Fool Mother Nature – Tactics for Runoff through Late Summer


fly fishing runoff in colorado

by guide Tom Caprio – follow Tom on Instagram @tomcaprioflyfishing.


Fly fishing can be complicated and confusing. Hatches change during the day and throughout the year, fish move around, and there are thousands of fly patterns.  How can you simplify things?

Fortunately there are some general truths that hold up in most situations.  Trout are top predators, and Mother Nature provides for them throughout the year. Though there are exceptions to every rule regarding fly selection, rigging, presentation, and location,  looking at seasonal changes is key to putting the pieces together on the water.

Runoff: Late May- Late June:   

When the water is high and visibility low, energy efficient trout will be in slower water, usually right along the bank.   How convenient for the trout that salmonflies and other large stoneflies crawl right in front of them on their way to shore to hatch.  High water also scours other big food sources from the river bottom such as aquatic worms, scuds, caddis larva, and craneflies. And, earthworms get washed in from the banks In off color/ murky or deep water it’s best to use darker flies whose profile is more visible to the fish.

Baitfish and baby trout also hang out in the slower water making for easy pickings. Like all predators, trout pick on the weak/ vulnerable for an easy, high calorie meal, so an erratically stripped streamer that imitates a baitfish can evoke a vicious strike.

During runoff watch flows carefully.  When river flows stabilizes for a day or two (such as after a cold front which slows down snowmelt), the water clears marginally, and typically fish go on a feeding frenzy.  This can be some of the best fishing of the season. Fish are close to the bank and hungry.  Big stonefly dry flies can be very effective and, with the better visibility fish may also key in on some of the smaller hatching insects that weren’t visible in the turbid water.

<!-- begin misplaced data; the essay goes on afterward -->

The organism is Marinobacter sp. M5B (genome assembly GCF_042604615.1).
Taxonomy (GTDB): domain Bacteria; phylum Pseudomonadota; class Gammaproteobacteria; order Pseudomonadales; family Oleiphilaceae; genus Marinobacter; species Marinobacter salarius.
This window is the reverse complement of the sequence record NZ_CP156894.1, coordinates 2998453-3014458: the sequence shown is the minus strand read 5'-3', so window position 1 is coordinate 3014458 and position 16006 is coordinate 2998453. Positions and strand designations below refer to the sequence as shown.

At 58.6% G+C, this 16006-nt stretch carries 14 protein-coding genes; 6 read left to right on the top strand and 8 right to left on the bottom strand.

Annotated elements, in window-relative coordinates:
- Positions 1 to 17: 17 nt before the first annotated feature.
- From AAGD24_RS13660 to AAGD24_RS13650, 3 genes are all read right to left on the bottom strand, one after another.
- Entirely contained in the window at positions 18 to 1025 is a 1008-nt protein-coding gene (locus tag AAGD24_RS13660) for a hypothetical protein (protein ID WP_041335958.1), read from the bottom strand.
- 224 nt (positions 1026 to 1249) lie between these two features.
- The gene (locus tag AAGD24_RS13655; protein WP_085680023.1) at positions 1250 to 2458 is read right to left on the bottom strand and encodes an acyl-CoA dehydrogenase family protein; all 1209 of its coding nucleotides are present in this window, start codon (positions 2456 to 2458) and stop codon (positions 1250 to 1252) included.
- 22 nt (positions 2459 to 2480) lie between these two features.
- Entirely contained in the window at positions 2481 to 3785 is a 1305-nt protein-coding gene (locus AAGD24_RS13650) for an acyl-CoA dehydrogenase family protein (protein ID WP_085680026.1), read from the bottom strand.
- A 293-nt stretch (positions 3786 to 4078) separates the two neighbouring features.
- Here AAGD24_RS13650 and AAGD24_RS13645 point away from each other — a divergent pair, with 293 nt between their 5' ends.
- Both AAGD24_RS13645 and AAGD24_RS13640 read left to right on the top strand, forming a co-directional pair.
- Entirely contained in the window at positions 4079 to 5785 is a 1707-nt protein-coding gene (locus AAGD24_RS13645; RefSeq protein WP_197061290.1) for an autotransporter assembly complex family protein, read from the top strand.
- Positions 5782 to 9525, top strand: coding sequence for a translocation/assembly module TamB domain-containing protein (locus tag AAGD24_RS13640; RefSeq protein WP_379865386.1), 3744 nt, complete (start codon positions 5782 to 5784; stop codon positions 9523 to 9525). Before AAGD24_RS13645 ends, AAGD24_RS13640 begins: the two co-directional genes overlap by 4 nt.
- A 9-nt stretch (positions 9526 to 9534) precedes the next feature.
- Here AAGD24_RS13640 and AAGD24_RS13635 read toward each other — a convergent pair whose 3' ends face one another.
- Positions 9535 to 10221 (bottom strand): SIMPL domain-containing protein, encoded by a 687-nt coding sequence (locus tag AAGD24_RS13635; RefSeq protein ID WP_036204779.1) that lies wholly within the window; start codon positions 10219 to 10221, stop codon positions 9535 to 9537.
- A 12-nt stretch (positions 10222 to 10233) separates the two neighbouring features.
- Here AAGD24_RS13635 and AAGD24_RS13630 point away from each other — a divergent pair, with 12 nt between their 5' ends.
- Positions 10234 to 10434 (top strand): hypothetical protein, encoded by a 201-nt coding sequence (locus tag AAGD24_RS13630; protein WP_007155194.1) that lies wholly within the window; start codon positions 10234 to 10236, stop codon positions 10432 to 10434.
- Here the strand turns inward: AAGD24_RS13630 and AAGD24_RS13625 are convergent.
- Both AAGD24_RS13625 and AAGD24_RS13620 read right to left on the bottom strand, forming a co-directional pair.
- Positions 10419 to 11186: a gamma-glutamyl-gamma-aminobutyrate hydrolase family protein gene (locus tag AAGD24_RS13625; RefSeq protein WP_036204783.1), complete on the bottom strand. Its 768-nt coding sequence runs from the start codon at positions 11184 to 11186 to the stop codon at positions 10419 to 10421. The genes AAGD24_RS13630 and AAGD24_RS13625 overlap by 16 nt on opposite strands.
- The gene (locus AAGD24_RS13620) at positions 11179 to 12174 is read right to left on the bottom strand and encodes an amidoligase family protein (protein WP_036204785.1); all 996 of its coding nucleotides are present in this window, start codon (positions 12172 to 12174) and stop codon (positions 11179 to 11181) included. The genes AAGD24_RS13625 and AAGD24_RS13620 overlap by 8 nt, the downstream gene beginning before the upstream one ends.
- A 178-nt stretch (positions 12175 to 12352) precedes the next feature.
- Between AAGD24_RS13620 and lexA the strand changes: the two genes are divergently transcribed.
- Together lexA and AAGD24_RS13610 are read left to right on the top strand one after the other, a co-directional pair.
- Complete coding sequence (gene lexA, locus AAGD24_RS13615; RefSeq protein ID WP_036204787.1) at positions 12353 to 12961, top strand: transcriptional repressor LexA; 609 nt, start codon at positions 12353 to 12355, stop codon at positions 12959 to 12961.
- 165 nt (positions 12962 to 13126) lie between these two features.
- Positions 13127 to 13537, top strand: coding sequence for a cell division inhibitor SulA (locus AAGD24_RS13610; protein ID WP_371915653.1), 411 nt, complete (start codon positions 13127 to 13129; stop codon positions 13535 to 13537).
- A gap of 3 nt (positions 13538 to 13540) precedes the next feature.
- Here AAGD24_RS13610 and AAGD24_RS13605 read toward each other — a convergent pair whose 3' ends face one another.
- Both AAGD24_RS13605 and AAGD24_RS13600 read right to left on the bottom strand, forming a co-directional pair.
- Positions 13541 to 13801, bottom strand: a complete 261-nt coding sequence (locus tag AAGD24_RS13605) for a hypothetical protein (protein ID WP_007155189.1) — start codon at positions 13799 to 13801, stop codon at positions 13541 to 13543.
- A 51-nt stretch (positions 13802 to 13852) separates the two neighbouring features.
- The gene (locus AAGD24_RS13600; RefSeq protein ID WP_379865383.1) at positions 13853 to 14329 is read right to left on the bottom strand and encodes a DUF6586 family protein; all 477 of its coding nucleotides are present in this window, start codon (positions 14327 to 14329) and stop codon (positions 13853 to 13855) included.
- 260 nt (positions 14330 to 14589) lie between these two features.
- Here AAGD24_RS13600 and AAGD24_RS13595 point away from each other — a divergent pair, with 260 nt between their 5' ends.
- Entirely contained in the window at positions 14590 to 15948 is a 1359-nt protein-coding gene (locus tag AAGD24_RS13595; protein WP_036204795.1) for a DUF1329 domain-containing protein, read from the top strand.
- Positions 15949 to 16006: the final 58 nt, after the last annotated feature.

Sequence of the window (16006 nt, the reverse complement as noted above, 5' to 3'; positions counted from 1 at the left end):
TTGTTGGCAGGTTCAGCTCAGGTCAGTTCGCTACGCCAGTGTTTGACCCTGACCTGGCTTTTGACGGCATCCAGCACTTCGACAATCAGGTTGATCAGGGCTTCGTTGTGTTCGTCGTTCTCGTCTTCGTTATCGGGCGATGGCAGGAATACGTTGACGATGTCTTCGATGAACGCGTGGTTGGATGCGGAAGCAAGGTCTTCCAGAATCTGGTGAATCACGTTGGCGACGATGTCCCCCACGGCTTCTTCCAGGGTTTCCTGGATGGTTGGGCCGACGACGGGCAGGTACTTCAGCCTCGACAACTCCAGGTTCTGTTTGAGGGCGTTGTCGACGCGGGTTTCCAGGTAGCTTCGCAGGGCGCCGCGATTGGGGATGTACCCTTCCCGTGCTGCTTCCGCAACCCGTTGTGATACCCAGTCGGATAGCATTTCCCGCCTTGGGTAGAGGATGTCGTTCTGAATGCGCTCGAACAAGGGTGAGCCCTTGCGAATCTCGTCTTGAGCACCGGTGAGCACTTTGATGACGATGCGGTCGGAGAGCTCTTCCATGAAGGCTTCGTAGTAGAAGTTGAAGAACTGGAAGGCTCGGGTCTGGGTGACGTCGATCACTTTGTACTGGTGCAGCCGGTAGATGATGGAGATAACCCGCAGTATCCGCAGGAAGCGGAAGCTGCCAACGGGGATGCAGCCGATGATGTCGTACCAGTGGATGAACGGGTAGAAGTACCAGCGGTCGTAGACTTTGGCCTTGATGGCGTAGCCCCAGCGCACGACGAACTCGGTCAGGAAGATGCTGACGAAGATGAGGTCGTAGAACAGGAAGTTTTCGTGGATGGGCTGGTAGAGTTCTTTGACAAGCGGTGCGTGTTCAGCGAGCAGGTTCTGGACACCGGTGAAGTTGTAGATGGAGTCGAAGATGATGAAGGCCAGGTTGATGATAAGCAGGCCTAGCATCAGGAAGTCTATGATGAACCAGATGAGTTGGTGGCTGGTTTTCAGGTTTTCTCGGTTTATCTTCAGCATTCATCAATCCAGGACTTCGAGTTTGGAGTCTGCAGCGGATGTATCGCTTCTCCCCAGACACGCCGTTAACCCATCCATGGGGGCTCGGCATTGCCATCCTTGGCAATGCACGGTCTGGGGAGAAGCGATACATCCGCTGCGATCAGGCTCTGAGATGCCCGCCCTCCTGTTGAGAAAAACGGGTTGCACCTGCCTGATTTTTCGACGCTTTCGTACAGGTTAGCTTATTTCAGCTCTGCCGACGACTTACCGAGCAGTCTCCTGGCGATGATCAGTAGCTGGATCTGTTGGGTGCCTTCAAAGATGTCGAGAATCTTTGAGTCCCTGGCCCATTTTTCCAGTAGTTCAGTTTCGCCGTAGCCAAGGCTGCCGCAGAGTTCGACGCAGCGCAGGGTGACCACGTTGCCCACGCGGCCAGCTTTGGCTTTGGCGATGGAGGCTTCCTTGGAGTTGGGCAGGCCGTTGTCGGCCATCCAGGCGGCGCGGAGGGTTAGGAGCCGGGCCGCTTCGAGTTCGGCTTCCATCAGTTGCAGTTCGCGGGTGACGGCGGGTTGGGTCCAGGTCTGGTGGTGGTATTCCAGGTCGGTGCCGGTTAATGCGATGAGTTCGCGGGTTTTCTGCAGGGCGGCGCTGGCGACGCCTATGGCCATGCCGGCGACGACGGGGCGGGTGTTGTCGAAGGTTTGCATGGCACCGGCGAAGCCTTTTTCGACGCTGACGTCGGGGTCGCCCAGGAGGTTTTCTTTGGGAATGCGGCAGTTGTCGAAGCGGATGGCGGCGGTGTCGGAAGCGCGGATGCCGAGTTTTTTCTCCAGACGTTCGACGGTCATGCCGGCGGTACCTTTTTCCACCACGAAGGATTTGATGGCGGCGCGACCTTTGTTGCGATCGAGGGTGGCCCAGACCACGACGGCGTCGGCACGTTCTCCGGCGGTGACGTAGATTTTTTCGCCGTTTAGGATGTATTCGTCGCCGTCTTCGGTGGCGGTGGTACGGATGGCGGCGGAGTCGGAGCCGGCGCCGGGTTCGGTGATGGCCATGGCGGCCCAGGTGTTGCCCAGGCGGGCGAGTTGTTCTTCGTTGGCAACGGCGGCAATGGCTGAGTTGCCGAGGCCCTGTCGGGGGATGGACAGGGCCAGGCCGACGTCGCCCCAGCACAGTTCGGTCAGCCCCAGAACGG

Post Run-Off:  Late June – mid July:      

After runoff fish need to replace weight lost from fighting big currents and mother nature does not disappoint providing endless hatches throughout the day. Caddis, pmds, golden stoneflies, yellow sallies, and drakes are all on the menu.  During hatches fish will move to the ‘buffet table’ – shallower and faster riffle water – to get the most calories possible. Or, they will move higher in the water column to follow the hatch towards the surface.  Anglers should target areas where fish are actively feeding     Dry and dry-dropper fishing can be outstanding during this time.  And, since mayflies like clouds and caddis like sun, regardless of the weather, nature provides consistent hatches all day long.

“Dog Days” of summer:  Late July- mid September

Low flows, warm water, and bright sunlight can make fishing challenging during this time.  Fish will seek out cooler water so target shady areas, deeper water, undercut banks, oxygenated riffles & rapids, cold water springs, or where colder tributaries enter the main river.  Being sneaky is a good idea whenever you fish, but especially in low flows when trout are hypersensitive to movement and vibrations.   During the “Dog Days” hatches usually are non-existent during the middle of the day, but when clouds appear in the afternoon, fish will be less spooky and this can trigger feeding.  Mother Nature also provides afternoon wind – an avenue to blow meaty land based terrestrial insects into the water.  Grasshoppers, ants, and beetles are all on the menu.  Toss a terrestrial towards the banks or even in the middle of the river, as terrestrials can end up anywhere – trout will even take a submerged terrestrial!  The hatches that occur will generally be during the cooler parts of the day – early morning and late afternoon/ evening, which coincidentally is when the fish will be more active.   Swarms of trico mayflies will be present early in the morning and caddis will be around in the evening.

Next time you go fishing, take a step back and think of what makes sense based upon water flow, weather conditions, and season.   The more you observe the more you’ll be able to fool Mother Nature and be a more successful fly angler.


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